Hubby and son viewing the eclipse prior to totality.

This was a BIG deal here in Nashville and I’m now hearing reports that in downtown Nashville, a cloud appeared during totality and lot of people missed the corona. There was a big viewing at The Adventure Science Center in Nashville where LOTS of people gathered along with scientists, astronomers, etc. I heard it had been cloud-free all day, and right at totality a cloud moved right over the eclipse. How disappointing that must have been for all those people. I felt bad for them.

Here in our front yard, we saw it all. No cloud cover here and it was pretty amazing.

  • This was a very big event for Nashville. 1,000,000 traveled here to see the eclipse.  Hotels booked up months ago. And they weren’t cheap.
  • We witnessed the mysterious shadow bands that appear seconds before totality.  Scientists can’t really explain these and don’t know exactly what causes them but they were pretty awesome to see (they looked like shadowy waves on the ground).  For me, this may have been the best part of the eclipse.  A little eerie perhaps but very cool.
  • The darkness came quickly.
  • While it didn’t get totally dark, it was more like dusk and it was like seeing a 360 degree sunset.  DSCF8326
  • The street light at the end of our street came on.


  • Totality here lasted approximately 2 minutes.  It was something to experience.
  • The darkness came quickly and after totality the light returned rapidly.
  • The corona was spectacular! Even my husband got a little excited over seeing that!  I didn’t take any photos of the eclipse because I don’t have a fancy camera and had heard you needed a special filter anyway.  Here is a photo of what it looked like.

Photo credit:  Luc Viatour /


At totality the glasses get to come off!

  • There were reports that we would see odd behavior in our pets. People have asked if my cats went wacky.  No, no more than usual.  “Wacky” is normal for them. Actually, they didn’t seem phased. As we stood in the front yard just off our porch, they peeked out the front storm door. They were curious as always and wondered why their people were wearing strange, funny glasses. I think I may have seen them pointing and laughing at one point.  🙂DSCF8322
  • Despite reports that crickets would start chirping during totality, I did not hear any crickets chirping. People mentioned on TV about how the cicadas got loud during the eclipse. Here, the cicadas were noisy prior to the eclipse and during the eclipse. I think the birds did seem to quiet during the two-minute darkness.
  • People in Kentucky reported bats when the darkness came who were swooping at insects. We have lots of bats here that usually appear at dusk, but I didn’t notice any bats during the eclipse.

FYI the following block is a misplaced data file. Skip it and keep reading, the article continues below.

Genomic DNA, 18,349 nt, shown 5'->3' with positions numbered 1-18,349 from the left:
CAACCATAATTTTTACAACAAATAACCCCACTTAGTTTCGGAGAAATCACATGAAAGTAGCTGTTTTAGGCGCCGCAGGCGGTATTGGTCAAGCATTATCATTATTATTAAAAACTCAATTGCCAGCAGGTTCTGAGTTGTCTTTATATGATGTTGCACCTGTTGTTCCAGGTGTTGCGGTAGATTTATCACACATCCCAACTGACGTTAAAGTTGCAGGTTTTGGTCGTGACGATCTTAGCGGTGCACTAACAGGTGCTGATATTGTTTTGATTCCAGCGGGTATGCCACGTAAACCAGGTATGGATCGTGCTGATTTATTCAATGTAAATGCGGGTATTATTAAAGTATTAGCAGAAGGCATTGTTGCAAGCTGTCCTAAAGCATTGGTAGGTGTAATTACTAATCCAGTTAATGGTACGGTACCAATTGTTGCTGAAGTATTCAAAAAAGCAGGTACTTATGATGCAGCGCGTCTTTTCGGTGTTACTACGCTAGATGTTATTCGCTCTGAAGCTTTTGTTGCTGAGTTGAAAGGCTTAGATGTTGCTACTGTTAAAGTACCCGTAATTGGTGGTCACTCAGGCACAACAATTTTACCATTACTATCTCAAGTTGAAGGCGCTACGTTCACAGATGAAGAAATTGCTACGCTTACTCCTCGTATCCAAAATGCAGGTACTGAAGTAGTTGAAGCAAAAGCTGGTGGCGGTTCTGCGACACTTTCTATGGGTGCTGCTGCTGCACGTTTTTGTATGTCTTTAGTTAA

• People were definitely celebrating here. I could hear loud “WOO-HOOs “even in our quiet little neighborhood. My sister said people were cheering and shot off fireworks where she lives not far from here.
  • The experts said to expect drops in temperatures. I really didn’t think we would see much of a difference with our heat and humidity.  I was wrong. The temperature dropped from 97 degrees to 90 degrees during the eclipse and you could definitely feel that it was cooler.

So that was my Solar Eclipse 2017 experience. It was my first and probably my last so I’m glad I got to witness it.

Gail ♥ 

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Sunday Glory


 So God made the two larger lights, the sun to rule over the day and the moon to rule over the night; he also made the stars.  Genesis 1:16


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The Veterinarian’s Oath

This post is in response to the WordPress one-word daily prompt: recite

Image result for Veterinarian's Oath

Physicians take the Hippocratic Oath whereby they vow to abide by certain rules, ethical standards, etc.  Veterinarians take The Veterinarian’s Oath.

During my hooding ceremony in veterinary school in 1985, I remember having to raise my right hand and recite The Veterinarian’s Oath at the end of the ceremony.  I clearly remember the emotions I felt and getting a little choked up and teary-eyed while reciting it. It has been modified slightly since that day in 1985 to emphasize a commitment to animal welfare.

My niece had to recite the oath from memory in front of the veterinary school dean, fellow students, and professors at her veterinary orientation recently.

Here it is:

Being admitted to the profession of veterinary medicine, I solemnly swear to use my scientific knowledge and skills for the benefit of society through the protection of animal health and welfare, the prevention and relief of animal suffering, the conservation of animal resources, the promotion of public health, and the advancement of medical knowledge.

I will practice my profession conscientiously, with dignity, and in keeping with the principles of veterinary medical ethics.

I accept as a lifelong obligation the continual improvement of my professional knowledge and competence.


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A Better Place

Love. Love. Love this.


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Virtual Coffee


If we were having coffee today, I’d invite you in out of the oppressive heat and humidity and ask you to have a seat in the cool air-conditioned house and probably explain (and even whine a little) about how we can’t EVEN sit outside on the porch to enjoy a cup of coffee because this time of year in the southeast, the temperature rarely leaves the nineties. We’d melt and/or smother.  lake-696098_960_720